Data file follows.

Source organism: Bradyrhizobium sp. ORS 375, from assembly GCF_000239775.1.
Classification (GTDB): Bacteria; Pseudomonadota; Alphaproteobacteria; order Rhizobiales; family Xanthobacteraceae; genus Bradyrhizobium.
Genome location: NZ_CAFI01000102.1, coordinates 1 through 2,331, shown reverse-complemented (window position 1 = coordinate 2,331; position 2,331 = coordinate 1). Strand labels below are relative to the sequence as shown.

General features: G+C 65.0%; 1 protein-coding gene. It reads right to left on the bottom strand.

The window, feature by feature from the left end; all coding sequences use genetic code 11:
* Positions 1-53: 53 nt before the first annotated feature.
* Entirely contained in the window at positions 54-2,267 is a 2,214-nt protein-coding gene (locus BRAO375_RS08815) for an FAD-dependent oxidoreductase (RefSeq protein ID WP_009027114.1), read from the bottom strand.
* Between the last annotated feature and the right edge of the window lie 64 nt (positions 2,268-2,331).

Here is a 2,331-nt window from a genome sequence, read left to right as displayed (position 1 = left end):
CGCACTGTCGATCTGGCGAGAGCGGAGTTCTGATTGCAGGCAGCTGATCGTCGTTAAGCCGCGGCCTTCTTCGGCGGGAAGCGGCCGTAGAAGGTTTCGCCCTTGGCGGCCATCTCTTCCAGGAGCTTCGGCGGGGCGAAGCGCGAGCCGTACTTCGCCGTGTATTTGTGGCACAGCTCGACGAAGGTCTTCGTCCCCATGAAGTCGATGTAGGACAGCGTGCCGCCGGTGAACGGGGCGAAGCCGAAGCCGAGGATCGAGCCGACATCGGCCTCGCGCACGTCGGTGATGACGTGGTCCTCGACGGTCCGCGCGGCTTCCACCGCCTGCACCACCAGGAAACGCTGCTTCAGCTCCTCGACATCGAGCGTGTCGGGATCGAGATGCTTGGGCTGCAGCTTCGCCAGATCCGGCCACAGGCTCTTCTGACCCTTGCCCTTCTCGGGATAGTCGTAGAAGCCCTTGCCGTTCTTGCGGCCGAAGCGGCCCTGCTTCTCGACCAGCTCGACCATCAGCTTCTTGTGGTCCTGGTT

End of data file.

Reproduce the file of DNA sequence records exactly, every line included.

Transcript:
Source organism: Bradyrhizobium sp. ORS 375, from assembly GCF_000239775.1.
Classification (GTDB): Bacteria; Pseudomonadota; Alphaproteobacteria; order Rhizobiales; family Xanthobacteraceae; genus Bradyrhizobium.
Genome location: NZ_CAFI01000102.1, coordinates 1 through 2,331, shown reverse-complemented (window position 1 = coordinate 2,331; position 2,331 = coordinate 1). Strand labels below are relative to the sequence as shown.

General features: G+C 65.0%; 1 protein-coding gene. It reads right to left on the bottom strand.

The window, feature by feature from the left end; all coding sequences use genetic code 11:
* Positions 1-53: 53 nt before the first annotated feature.
* Entirely contained in the window at positions 54-2,267 is a 2,214-nt protein-coding gene (locus BRAO375_RS08815) for an FAD-dependent oxidoreductase (RefSeq protein ID WP_009027114.1), read from the bottom strand.
* Between the last annotated feature and the right edge of the window lie 64 nt (positions 2,268-2,331).

Here is a 2,331-nt window from a genome sequence, read left to right as displayed (position 1 = left end):
CGCACTGTCGATCTGGCGAGAGCGGAGTTCTGATTGCAGGCAGCTGATCGTCGTTAAGCCGCGGCCTTCTTCGGCGGGAAGCGGCCGTAGAAGGTTTCGCCCTTGGCGGCCATCTCTTCCAGGAGCTTCGGCGGGGCGAAGCGCGAGCCGTACTTCGCCGTGTATTTGTGGCACAGCTCGACGAAGGTCTTCGTCCCCATGAAGTCGATGTAGGACAGCGTGCCGCCGGTGAACGGGGCGAAGCCGAAGCCGAGGATCGAGCCGACATCGGCCTCGCGCACGTCGGTGATGACGTGGTCCTCGACGGTCCGCGCGGCTTCCACCGCCTGCACCACCAGGAAACGCTGCTTCAGCTCCTCGACATCGAGCGTGTCGGGATCGAGATGCTTGGGCTGCAGCTTCGCCAGATCCGGCCACAGGCTCTTCTGACCCTTGCCCTTCTCGGGATAGTCGTAGAAGCCCTTGCCGTTCTTGCGGCCGAAGCGGCCCTGCTTCTCGACCAGCTCGACCATCAGCTTCTTGTGGTCCTGGTT